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3. Leafs Nation!

There’s no one guarding their spot on Bay Street yet, but Leafs fans everywhere are ecstatic with their teams play thus far.  Though their two wins have been marred with controversy resulting from their rough and tumble playing style, there are plenty of reasons for leafs fans to be excited.  Phil Kessel seems to be in great shape and on point, which has paid off as they resigned him to an 8-year, $64 million contract extension.  Off-season acquisitions Dave Boland and Jonathon Bernier have both played pivotal roles in their quick start and seem to be settling in with their new team.  We’ve yet to see how David Clarkson performs in the blue and white during the regular season (on 10 game suspension for leaving the bench during this altercation), but he’s certainly bought the respect of his teammates and the fans by stepping up to protect the Leafs smaller, more talented players.  Like everything in the big smoke, it’s a great mix of new and old, skill and toughness, size and speed and if Randy Carlyle can somehow keep the suspensions to a minimum, they might just make a consecutive playoff appearance, which is great for Leafs Nation!

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Regardless of how you feel about last year’s lockout, October is always a great time of year for hockey fans as the season gets rolling and we get to see familiar faces in unfamiliar uniforms.  But most importantly, it’s just plain old fun to watch good hockey!  This year Canadian Hockey Enterprises has 5 tournaments with the option to see an NHL game including two games featuring the 2013 Stanley Cup Champion Chicago Blackhawks: on November 15 – 17 in Montreal you can see the Canadiens vs. Rangers, on March 28 – 30 you can see the Senators vs. Blackhawks in Ottawa, or see the Canucks vs. Ducks in Vancouver.  The on the weekend of April 3 – 6, teams can see the Coyotes battle the Oilers in Phoenix, or Blackhawks vs. Wild in Chicago.

Give our office a call and I’ll fill you in on the details.

Graydon Crowley

Canadian Hockey Enterprises

The Enforcer Debate

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In recent years the NHL has made significant strides to protect it’s players through rule changes and increased suspension time.  Suspensions are getting longer every year, and new rules this year include players being forbidden from removing their own helmets during a fight, which they’ve already figured out as seen here.  Looks silly doesn’t it?  Like they’re politely removing each others helmets over tea before they punch each other in the face!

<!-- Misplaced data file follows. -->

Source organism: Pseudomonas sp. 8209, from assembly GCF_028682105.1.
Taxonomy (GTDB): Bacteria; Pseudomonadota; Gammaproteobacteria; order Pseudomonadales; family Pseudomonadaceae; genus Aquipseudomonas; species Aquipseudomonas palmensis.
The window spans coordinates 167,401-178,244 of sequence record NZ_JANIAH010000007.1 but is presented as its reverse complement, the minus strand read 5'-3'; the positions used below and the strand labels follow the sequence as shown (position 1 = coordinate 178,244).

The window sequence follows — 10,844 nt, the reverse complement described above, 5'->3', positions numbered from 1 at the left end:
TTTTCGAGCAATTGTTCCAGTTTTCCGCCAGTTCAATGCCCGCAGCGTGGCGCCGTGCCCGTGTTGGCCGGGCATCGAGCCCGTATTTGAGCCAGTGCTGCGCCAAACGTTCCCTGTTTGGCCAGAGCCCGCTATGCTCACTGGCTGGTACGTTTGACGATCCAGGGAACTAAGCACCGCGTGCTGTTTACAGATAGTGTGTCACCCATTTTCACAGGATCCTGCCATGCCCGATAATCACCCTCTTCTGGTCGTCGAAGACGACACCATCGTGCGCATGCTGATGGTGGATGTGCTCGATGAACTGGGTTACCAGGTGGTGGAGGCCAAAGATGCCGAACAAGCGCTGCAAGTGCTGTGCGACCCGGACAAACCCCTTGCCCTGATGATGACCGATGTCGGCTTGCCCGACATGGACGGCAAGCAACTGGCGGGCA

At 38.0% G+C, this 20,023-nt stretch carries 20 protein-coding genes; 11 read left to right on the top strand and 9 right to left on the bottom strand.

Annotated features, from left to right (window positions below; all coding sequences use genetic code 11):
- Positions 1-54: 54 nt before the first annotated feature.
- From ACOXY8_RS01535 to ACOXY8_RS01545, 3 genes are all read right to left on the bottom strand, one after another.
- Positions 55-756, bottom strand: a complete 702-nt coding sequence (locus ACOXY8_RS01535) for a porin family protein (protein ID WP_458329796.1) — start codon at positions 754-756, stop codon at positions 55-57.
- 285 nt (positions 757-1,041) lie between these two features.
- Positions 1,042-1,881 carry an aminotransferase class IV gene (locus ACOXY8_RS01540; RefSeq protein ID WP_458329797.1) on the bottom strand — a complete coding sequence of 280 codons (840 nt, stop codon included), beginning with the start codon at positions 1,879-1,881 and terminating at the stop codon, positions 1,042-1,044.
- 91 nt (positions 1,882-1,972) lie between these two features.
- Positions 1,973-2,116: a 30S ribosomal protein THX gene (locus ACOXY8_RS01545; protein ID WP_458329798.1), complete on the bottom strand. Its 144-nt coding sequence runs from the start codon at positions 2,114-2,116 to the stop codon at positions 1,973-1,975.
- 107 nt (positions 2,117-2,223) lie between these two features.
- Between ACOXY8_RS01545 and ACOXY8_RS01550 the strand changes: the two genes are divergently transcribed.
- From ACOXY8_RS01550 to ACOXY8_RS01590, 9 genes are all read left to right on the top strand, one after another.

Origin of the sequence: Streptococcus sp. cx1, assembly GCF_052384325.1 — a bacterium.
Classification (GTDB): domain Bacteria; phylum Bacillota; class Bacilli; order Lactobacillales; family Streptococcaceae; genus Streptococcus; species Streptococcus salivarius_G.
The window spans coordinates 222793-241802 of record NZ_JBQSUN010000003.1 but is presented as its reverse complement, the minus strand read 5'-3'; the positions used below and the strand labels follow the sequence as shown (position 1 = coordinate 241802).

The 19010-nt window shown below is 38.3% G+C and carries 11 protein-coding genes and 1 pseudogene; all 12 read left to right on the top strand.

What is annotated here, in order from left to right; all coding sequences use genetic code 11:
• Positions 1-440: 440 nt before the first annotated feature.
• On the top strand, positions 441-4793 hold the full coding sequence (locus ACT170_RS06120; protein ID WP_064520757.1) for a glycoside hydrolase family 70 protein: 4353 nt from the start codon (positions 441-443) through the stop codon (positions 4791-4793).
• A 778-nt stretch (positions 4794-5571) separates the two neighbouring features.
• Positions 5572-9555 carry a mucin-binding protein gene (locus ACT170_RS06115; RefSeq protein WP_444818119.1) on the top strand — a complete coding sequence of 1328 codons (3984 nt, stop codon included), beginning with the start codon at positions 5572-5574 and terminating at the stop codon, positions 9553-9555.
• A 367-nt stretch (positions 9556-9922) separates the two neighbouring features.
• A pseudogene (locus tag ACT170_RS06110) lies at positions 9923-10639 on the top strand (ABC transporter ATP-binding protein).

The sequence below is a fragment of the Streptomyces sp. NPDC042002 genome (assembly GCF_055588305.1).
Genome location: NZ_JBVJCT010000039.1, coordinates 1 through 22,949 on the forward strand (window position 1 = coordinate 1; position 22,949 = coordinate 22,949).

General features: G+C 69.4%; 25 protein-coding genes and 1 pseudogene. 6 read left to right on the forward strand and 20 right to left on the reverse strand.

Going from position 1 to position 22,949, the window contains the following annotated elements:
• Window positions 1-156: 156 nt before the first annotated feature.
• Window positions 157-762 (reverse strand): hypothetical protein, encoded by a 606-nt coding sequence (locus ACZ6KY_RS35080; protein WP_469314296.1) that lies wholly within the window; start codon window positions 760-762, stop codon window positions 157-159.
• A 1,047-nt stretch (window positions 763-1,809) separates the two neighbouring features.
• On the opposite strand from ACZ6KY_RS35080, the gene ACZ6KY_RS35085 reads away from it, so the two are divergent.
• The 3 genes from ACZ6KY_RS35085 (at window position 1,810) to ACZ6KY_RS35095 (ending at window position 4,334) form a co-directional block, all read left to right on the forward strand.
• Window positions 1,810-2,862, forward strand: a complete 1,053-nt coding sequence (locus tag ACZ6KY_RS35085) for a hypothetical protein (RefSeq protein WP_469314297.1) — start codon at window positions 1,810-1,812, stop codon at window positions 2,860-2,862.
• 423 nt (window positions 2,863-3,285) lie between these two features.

The disciplinary committee will be busy today after watching last night’s brawl between the Sabres and Leafs (click to watch), and the travesty of it all will be David Clarkson (who barely got into it) will almost certainly receive the longest suspension of everyone for leaving the bench.  Watch that video a couple of times and it seems pretty obvious the entire event was ignited by another player coming off the bench, he just did it during a shift change.  Take a quick look at the opening of the video and it’s pretty clear that John Scott, a giant at 6’8″, 270 lbs, was sent out with the clear intention to beat up somebody on the Leafs.  I don’t think it mattered who it was, but the fact that it ended up being Phil Kessel, who at that point had more goals in the game than Scott has had in his career brings the enforcer question to the forefront.  And so the question begs to be asked, if everyone knows that John Scott is nothing but an enforcer sent out to fight, shouldn’t the brunt of the blame and penalty fall on the coach and organization?

Shouldn’t Ron Rolston receive equal if not more punishment than David Clarkson?

As Damien Cox so profoundly pointed out here, hockey was not the only physical game being played yesterday, but where the old guard agree that hockey players need to be tough and also protected, others sports like football or rugby view fighting as a lack of toughness.  There are no offensive linemen who can’t block, run or tackle, but are instead sent out on the field to literally beat up the quarterback.  It would be ridiculous.  So why do we tolerate the same role in the culture of hockey?

The fighting debate in hockey has been going on for a long time and has many advocates with good points on both sides. However, there really is no debate as to whether enforcers should be allowed to exist in the league.  700 of the worlds most skilled hockey players should not have to worry about some angry giant like John Scott taking exception with one of their super stars.  If players aren’t able to compete on a regular shift throughout the game they should not be allowed to dress at all.  There are plenty of skilled players in the minors that can fill that 4th line position without losing any toughness or having a bench warmer take up space.  If the NHL really wants to stop incidents like last nights brawl, the first step has to be to penalize the coaches and organization who dress their enforcers.

Please share your thoughts whether you agree or disagree as I’d love to get some feedback on this issue.

Graydon Crowley

Canadian Hockey Enterprises

Is Fighting Part of the Game?

Video and article reigniting the fighting in hockey debate.  Is fighting just “part of the game”, or should players be held legally responsible for actions they take during a game?  With all the knowledge and awareness about the dangers of concussions and steps taken to drastically decrease hits to the head, has the game already transitioned away from the old time hockey standard?  One things for certain; you’ll see more articles like this than less in the future.